The Biden administration is prepared to reinstate the contested Trump-era “Remain in Mexico” policy as soon as next week, after it reached an agreement with the Mexican government. This means asylum seekers who arrive at the southern U.S. border will once again be returned and forced to wait in Mexico while their cases are resolved in U.S. courts — a process that can take months or even years. Advocates warn Biden has expanded the program to now potentially include asylum seekers from the entire Western Hemisphere.
This comes despite mounting reports of human rights violations and other grave dangers faced by asylum seekers while stuck in Mexico. This is a Salvadoran asylum seeker in Juárez, Mexico, speaking Thursday from a migrant shelter near the U.S. border.
Esmeralda Bravo: “I have been here 22 days. Being here for a long time is desperate. We have children, and we are here without our families. To stay here another six months is very difficult. Thank God we have food here. We have everything we need, but it is hard to be without our families.”
Advocates have vowed to continue fighting “Remain in Mexico.” The ACLU’s Immigrants’ Rights Project said in a statement, “The reimplementation of this illegal and cruel policy will inflict on thousands of additional people seeking asylum the same harms that were well documented under its previous implementation: horrific abuse, including torture, rape, and death; and the denial of any meaningful opportunity to obtain asylum.”
German leaders have ordered tough new restrictions for people not vaccinated against COVID-19, as Germany and many other European nations experience their worst surge of the pandemic. Germany’s new rules bar unvaccinated people who haven’t had a previous infection from public life: from restaurants, theaters, stores and many other venues. Outgoing German Chancellor Angela Merkel said officials may make vaccinations mandatory by February.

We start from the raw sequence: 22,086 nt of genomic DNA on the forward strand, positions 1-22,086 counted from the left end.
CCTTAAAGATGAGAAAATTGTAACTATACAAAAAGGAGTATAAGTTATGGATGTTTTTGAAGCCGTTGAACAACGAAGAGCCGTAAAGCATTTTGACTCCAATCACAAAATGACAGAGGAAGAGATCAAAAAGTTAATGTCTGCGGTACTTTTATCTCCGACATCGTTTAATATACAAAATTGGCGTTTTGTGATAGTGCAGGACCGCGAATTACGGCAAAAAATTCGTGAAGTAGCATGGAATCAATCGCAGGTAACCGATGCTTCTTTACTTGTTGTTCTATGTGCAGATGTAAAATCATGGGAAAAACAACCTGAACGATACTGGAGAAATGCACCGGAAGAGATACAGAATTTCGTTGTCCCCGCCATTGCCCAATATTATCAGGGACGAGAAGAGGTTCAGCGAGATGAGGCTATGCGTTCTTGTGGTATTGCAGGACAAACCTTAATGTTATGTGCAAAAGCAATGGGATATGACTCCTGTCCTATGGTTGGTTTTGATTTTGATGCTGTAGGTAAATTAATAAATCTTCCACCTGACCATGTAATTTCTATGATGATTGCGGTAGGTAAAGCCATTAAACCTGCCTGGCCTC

Meanwhile, COVID-19 cases in South Africa have nearly tripled in just three days amid a fourth surge linked to the Omicron coronavirus variant. On Thursday, South African scientists warned people with a previous coronavirus infection appear to have little immunity to Omicron and are highly susceptible to reinfection.
President Biden visited the National Institutes of Health in Bethesda, Maryland, Thursday, where he laid out his public health strategy for battling COVID-19 this winter.
President Joe Biden: “And it doesn’t include shutdowns or lockdowns, but widespread vaccinations and boosters and testing and a lot more.”
Biden’s plan will require private health insurers to reimburse their customers for the cost of over-the-counter, at-home COVID-19 tests. Fifty million tests would be made available to the uninsured for free through health centers and rural clinics.
This comes as hospitalizations and deaths are once again on the rise across the United States, with more than 1,000 U.S. residents dying of COVID-19, on average, each day.
At least five states have now detected cases of the Omicron coronavirus variant. Here in New York, Governor Kathy Hochul urged all 53,000 people who attended a November anime convention in Manhattan to get tested, after a Minnesota man who traveled to the event was found to have been infected with Omicron. Other cases have been found in New York, Colorado, California and Hawaii.